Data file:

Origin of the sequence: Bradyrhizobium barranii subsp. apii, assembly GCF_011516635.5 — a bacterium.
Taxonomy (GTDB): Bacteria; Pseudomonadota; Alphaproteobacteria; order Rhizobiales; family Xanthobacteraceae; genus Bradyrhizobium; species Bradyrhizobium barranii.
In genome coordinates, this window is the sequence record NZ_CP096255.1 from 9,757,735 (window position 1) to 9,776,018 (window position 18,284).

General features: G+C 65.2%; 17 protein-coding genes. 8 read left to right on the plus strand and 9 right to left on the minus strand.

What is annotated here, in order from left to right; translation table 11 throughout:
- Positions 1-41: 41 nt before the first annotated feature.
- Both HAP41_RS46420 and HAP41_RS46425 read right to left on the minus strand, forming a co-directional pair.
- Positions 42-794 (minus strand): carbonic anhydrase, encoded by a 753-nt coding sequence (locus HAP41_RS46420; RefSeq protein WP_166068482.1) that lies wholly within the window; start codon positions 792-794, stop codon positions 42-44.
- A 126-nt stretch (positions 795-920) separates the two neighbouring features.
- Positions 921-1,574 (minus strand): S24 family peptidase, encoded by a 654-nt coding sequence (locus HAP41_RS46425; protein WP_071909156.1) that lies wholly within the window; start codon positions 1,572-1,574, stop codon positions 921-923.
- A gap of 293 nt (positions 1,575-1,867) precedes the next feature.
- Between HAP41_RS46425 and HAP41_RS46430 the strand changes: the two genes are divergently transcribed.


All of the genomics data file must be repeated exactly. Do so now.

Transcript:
Origin of the sequence: Bradyrhizobium barranii subsp. apii, assembly GCF_011516635.5 — a bacterium.
Taxonomy (GTDB): Bacteria; Pseudomonadota; Alphaproteobacteria; order Rhizobiales; family Xanthobacteraceae; genus Bradyrhizobium; species Bradyrhizobium barranii.
In genome coordinates, this window is the sequence record NZ_CP096255.1 from 9,757,735 (window position 1) to 9,776,018 (window position 18,284).

General features: G+C 65.2%; 17 protein-coding genes. 8 read left to right on the plus strand and 9 right to left on the minus strand.

What is annotated here, in order from left to right; translation table 11 throughout:
- Positions 1-41: 41 nt before the first annotated feature.
- Both HAP41_RS46420 and HAP41_RS46425 read right to left on the minus strand, forming a co-directional pair.
- Positions 42-794 (minus strand): carbonic anhydrase, encoded by a 753-nt coding sequence (locus HAP41_RS46420; RefSeq protein WP_166068482.1) that lies wholly within the window; start codon positions 792-794, stop codon positions 42-44.
- A 126-nt stretch (positions 795-920) separates the two neighbouring features.
- Positions 921-1,574 (minus strand): S24 family peptidase, encoded by a 654-nt coding sequence (locus HAP41_RS46425; protein WP_071909156.1) that lies wholly within the window; start codon positions 1,572-1,574, stop codon positions 921-923.
- A gap of 293 nt (positions 1,575-1,867) precedes the next feature.
- Between HAP41_RS46425 and HAP41_RS46430 the strand changes: the two genes are divergently transcribed.